3. You’ve nailed a major underlying problem in the workplace right on the head! It was there in the 60’s (likely before your were born!) and throughout all the shifts in the workplace systems and management styles, it was still there three years when I retired. People confuse the line between friend and co-worker. Over the years, when I’d hear someone complain about a co-worker, my answer was: “You should be grateful you’re not married to them!” – In other words, if people just focused on doing their work and working together to make each person’s “job” more pleasant and productive and leave the personal drama at the door, a lot of angst would be avoided – To do this, one has to have a personal and social life outside the workplace (trust me, it will provide enough of its own drama!) – But unfortunately, a lot of folks only find “friends” where they work and also take their job way too seriously and thus their “emotional” center overrides their “thinking” center. It is possible not to like someone’s personality yet work quite peacefully side by side, if you bear in mind: “It’s just a job”. Sometimes, one has to “make a game” of the whole thing, and with a bit of psychological sleuthing, you can usually find something that triggers the “nasty” person’s pleasant side — find out some aspect of their job they like, what their strengths are, and base your co-worker relationship on that and be grateful at the end of each day, that they are not your friend (or mate) in real life. There’s my hard-earned 70 year-old take on the whole thing. And Darius: keep your insights and podcasts coming!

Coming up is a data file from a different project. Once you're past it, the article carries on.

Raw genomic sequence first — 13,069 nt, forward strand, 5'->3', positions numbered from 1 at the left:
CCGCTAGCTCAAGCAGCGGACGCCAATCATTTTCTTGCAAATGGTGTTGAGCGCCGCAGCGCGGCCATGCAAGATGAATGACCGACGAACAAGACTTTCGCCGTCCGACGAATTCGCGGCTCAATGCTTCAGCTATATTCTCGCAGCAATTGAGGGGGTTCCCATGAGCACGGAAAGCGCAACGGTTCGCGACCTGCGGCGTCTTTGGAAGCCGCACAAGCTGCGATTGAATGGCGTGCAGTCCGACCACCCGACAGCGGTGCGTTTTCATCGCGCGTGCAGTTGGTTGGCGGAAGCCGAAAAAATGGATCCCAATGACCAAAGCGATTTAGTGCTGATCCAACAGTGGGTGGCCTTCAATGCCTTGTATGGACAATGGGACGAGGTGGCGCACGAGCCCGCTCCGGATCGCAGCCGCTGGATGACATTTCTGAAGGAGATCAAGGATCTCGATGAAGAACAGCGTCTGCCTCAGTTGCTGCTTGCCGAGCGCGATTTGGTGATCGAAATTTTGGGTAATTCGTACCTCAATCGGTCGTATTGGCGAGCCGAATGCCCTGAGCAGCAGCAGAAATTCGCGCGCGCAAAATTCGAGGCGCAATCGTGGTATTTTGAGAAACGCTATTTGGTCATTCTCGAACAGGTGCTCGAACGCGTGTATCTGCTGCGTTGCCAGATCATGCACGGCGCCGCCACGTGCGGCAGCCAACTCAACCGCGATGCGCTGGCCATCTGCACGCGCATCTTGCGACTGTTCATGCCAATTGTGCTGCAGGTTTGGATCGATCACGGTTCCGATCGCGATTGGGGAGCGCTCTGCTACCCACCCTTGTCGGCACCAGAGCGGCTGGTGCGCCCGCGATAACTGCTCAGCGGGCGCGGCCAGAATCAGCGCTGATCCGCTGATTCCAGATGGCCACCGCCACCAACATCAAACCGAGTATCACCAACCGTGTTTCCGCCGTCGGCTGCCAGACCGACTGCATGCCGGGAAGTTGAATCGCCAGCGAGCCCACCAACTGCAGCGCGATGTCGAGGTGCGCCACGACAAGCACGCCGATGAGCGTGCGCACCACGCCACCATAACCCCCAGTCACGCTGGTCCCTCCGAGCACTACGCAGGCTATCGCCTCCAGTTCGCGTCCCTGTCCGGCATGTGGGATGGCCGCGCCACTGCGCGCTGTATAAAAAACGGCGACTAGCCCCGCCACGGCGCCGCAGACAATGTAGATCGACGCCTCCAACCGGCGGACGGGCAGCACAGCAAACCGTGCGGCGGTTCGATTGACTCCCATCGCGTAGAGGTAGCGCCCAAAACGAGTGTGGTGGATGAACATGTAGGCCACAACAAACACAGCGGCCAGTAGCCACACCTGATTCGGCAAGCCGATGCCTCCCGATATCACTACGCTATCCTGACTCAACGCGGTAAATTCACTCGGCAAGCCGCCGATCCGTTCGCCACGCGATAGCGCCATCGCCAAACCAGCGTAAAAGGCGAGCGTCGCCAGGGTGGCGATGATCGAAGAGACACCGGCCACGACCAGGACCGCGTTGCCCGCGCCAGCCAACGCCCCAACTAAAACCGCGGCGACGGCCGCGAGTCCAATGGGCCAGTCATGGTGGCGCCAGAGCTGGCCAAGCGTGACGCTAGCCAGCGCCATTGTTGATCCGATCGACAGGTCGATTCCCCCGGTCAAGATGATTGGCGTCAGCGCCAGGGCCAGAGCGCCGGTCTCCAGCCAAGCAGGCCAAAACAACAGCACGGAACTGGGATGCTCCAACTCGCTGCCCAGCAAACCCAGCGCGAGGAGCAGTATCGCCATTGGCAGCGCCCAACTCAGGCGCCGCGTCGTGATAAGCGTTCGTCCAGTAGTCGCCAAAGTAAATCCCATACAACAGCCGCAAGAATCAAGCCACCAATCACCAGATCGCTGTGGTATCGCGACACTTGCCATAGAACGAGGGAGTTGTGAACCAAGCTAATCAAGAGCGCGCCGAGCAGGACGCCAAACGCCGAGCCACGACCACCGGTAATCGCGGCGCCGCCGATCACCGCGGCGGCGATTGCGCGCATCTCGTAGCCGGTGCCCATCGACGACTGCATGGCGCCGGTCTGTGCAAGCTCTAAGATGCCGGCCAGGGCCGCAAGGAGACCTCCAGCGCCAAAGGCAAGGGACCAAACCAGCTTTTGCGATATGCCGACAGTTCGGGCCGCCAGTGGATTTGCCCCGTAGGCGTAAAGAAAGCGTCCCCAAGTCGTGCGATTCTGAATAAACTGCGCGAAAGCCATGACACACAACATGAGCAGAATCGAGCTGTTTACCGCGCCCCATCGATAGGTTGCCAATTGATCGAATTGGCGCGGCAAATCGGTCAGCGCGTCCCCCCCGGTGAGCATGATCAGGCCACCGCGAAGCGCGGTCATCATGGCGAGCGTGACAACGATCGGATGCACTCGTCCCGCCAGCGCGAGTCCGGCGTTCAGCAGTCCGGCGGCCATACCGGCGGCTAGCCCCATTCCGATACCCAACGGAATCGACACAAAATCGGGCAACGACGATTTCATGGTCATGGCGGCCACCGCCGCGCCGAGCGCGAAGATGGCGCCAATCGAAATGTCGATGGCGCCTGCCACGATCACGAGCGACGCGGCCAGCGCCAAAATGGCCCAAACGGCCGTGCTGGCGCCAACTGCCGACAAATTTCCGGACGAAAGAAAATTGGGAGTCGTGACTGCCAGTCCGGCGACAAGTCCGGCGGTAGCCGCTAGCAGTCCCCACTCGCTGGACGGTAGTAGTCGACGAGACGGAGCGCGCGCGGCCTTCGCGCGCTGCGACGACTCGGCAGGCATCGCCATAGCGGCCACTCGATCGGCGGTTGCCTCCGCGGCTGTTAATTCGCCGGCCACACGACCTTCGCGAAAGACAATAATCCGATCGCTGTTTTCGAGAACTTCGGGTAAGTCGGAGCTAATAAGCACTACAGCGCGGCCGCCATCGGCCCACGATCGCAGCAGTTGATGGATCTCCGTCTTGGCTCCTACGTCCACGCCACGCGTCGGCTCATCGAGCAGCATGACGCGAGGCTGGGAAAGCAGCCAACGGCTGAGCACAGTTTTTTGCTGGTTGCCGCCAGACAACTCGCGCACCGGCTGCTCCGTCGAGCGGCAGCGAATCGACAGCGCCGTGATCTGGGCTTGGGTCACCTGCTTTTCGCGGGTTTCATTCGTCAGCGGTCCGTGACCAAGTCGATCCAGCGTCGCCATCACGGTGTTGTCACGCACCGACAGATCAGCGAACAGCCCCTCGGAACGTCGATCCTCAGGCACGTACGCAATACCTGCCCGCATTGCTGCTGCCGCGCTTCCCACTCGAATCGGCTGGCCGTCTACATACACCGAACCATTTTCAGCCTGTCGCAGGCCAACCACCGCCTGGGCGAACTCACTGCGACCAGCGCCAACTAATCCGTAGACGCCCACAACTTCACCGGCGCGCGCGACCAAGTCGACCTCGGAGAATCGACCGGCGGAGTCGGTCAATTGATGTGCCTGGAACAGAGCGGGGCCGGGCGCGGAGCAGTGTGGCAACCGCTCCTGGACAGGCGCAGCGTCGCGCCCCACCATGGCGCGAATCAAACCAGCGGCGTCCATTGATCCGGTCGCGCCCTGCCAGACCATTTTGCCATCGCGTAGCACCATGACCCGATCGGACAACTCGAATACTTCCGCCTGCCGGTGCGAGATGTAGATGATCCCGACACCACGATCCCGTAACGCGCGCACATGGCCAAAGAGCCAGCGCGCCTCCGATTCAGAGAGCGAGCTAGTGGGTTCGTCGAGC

4. From your letter about Cold hard truths in the workplace: “So never be too honest. Does that make you fake? No, it makes you empathetic. Work on the way you deliver your feedback or criticism.”
    I always wrestle with honesty and transparency. So I’m glad I took the time to read todays notes.

  5. Agree agree agree!!! I am both part of a couple and irreplaceable – I deal with both super professionally but I am fully aware of my limitations just nice to hear it said by someone else. I’ve completely come to the realisation that my coworkers are not my best friends but love to be around me but sometimes suck my energy dry and I dress to be perceived as being smart and again professional- it really matters how you carry yourself. I say what I need to say, diplomatically but this again is learned behaviour from mistakes in thinking I had free reign in the past. Super happy I’ve worked it all out thus far and Darius you make me feel sane. Thank you